Legumes in the Kitchen: They Are Not Just for Nitrogen-Fixing
When it comes to legumes, I come from a fortunate background. Born and raised in the southern Louisiana, where cuisine is something entirely different than the rest of the United States, food has long been a product of love and cherish. It deserves devotion. It is given time. Louisianans know the value of doing it slow. Consequently, I grew up intrinsically aware of the worth, nutritionally and palatably, of a home-cooked meal.
What’s more is that, in Louisiana, food comes from the earth. It’s a state full of food festivals and festivities centered around locally produced food. I grew up knowing the time to buy watermelon or the season for crawfish, and I grew up sharing a table with extended family, all of us licking our fingers clean of spices and sauces. We know how to eat. We know how to cook. And, around the country, the world even (though people don’t realize that Cajun is of Louisiana), our flavors are renown.
All of this is to say that, for me, moving into permaculture, the constant inclusion of legumes as a powerful garden element is nothing short of miraculous. In Louisiana, we are a bean-and-rice eating people. Traditionally, Mondays are for one of our signature dishes: red beans and rice, often with homemade sausage. For New Year’s Day, black-eyed peas (a variety of cowpeas) and cabbage are tradition for bringing in health and wealth in the months to come. We eat beans all the time.
Cooking Tip #1: Everybody has their own take on how red beans and rice should be done, but by and large, the tradition in Louisiana is to cook the beans, along with what we call the “Holy Trinity” of onions, celery and bell pepper, until they are very soft, creating a sort of thick sauce to pour over rice. If a link of sausage makes its way in there, nobody gets too upset.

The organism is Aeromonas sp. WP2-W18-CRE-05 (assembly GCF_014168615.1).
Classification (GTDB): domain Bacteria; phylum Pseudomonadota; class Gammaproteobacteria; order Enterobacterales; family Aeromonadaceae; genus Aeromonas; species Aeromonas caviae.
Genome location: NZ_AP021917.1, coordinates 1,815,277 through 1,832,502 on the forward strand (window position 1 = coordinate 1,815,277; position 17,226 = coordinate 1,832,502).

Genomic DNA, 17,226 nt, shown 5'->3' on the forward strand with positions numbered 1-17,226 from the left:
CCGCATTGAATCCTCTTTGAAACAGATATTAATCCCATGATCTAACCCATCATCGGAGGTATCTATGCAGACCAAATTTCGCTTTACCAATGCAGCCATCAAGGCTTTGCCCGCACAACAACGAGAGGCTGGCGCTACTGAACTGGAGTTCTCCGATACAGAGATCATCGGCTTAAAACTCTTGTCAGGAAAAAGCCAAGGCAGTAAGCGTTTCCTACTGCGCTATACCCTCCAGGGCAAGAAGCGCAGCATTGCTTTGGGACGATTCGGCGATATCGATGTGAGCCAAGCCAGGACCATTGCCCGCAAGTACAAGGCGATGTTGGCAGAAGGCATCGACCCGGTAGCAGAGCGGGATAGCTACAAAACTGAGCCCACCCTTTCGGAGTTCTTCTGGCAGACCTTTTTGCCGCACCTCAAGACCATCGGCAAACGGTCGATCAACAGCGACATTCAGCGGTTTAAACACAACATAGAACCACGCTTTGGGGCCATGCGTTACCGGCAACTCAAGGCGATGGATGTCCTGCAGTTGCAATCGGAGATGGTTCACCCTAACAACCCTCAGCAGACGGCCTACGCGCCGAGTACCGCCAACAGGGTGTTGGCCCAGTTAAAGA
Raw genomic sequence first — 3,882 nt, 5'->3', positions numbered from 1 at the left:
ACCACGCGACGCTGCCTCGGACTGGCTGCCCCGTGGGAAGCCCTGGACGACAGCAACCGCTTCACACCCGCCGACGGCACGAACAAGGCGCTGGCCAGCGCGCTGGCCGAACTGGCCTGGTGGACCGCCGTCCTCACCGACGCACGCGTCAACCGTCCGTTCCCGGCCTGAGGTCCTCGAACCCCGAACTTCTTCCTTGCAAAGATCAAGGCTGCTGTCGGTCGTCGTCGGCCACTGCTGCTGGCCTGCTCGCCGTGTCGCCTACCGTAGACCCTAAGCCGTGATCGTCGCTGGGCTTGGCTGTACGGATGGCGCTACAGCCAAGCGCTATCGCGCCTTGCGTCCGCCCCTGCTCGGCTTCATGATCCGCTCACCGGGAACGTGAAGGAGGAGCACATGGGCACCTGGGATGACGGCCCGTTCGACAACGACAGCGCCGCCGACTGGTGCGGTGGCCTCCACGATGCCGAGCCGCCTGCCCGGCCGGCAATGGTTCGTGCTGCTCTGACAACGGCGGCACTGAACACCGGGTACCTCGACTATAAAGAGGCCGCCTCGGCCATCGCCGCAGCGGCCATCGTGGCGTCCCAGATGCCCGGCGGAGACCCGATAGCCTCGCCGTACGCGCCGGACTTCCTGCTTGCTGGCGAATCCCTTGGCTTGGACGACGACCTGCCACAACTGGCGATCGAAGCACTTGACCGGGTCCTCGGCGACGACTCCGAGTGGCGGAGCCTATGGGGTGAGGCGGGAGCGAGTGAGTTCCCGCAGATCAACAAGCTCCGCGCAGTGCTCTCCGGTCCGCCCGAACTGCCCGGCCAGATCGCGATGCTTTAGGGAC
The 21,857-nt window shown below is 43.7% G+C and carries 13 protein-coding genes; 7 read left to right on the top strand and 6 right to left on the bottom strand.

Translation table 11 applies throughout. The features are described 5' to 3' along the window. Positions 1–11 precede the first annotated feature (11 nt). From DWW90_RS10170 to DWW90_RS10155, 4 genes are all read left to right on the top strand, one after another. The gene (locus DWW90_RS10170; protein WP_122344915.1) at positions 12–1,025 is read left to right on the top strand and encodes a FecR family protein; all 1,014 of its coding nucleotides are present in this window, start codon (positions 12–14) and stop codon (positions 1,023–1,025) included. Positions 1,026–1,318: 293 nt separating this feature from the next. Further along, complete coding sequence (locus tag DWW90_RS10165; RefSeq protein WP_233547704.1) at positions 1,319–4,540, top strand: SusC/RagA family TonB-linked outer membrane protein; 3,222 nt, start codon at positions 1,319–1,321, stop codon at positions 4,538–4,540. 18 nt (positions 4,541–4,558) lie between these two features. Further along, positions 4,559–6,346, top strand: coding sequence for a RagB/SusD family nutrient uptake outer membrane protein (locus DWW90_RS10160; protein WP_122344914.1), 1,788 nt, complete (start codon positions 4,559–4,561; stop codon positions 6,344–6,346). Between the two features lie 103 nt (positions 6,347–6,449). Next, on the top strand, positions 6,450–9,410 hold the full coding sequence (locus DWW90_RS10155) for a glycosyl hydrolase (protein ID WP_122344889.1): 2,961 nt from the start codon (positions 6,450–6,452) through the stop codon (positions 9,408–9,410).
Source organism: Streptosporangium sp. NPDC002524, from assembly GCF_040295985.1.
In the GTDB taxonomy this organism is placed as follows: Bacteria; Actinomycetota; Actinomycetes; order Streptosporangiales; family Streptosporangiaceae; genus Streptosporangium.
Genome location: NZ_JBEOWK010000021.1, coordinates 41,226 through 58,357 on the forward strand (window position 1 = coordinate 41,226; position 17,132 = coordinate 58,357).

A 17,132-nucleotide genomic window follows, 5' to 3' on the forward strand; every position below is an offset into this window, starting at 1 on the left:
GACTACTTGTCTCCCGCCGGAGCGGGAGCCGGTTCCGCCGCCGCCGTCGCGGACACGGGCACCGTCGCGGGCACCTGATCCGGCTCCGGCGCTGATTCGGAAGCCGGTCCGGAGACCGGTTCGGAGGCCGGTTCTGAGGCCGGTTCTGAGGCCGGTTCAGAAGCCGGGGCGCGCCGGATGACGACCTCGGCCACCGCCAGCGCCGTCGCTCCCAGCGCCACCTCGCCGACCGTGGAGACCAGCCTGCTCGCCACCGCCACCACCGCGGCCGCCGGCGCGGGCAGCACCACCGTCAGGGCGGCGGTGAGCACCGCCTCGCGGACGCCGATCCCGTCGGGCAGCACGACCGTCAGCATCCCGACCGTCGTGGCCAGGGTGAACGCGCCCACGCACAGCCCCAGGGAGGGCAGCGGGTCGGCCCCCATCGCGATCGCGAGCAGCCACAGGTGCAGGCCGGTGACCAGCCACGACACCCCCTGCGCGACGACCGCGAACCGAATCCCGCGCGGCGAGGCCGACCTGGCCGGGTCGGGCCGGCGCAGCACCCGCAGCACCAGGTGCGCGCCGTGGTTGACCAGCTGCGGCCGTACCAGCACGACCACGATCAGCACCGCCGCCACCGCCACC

Beans & Rice
In my adult life, I’ve spent much of my time in Central America, where beans and rice are also staples. The legume moving onto to pintos and black beans, and the final result often being a mushy mix referred to as refried beans. The point is, undoubtedly, the combination has continued for me, and my appreciation for a bowl of simple legumes (I also like Indian food, with dal taking the bean role) and rice has continually grown.
What I didn’t realize, until I began traveling a lot, was that the majority of the world is not clued into this combination. My wife, a Brit, knew little more than baked beans from a tin, but that’s not to say she didn’t love them. She put them on toast, smothered baked potatoes with them and even ate them for breakfast (all new ideas for me). She also loved rice, but she’d never thought to combine the two.
But, she began to love the duo, just like I do (and I loved her beans on toast and, especially, baked potatoes). Living in Korea, where we met, we ventured into the soybean (tofu) and rice combination. In Guatemala, it was rice and black beans with fresh salsa and guacamole. Life, in other words, seems somewhat incomplete without a pot of legumes bubbling up for dinner, more often than not with a steaming side of rice.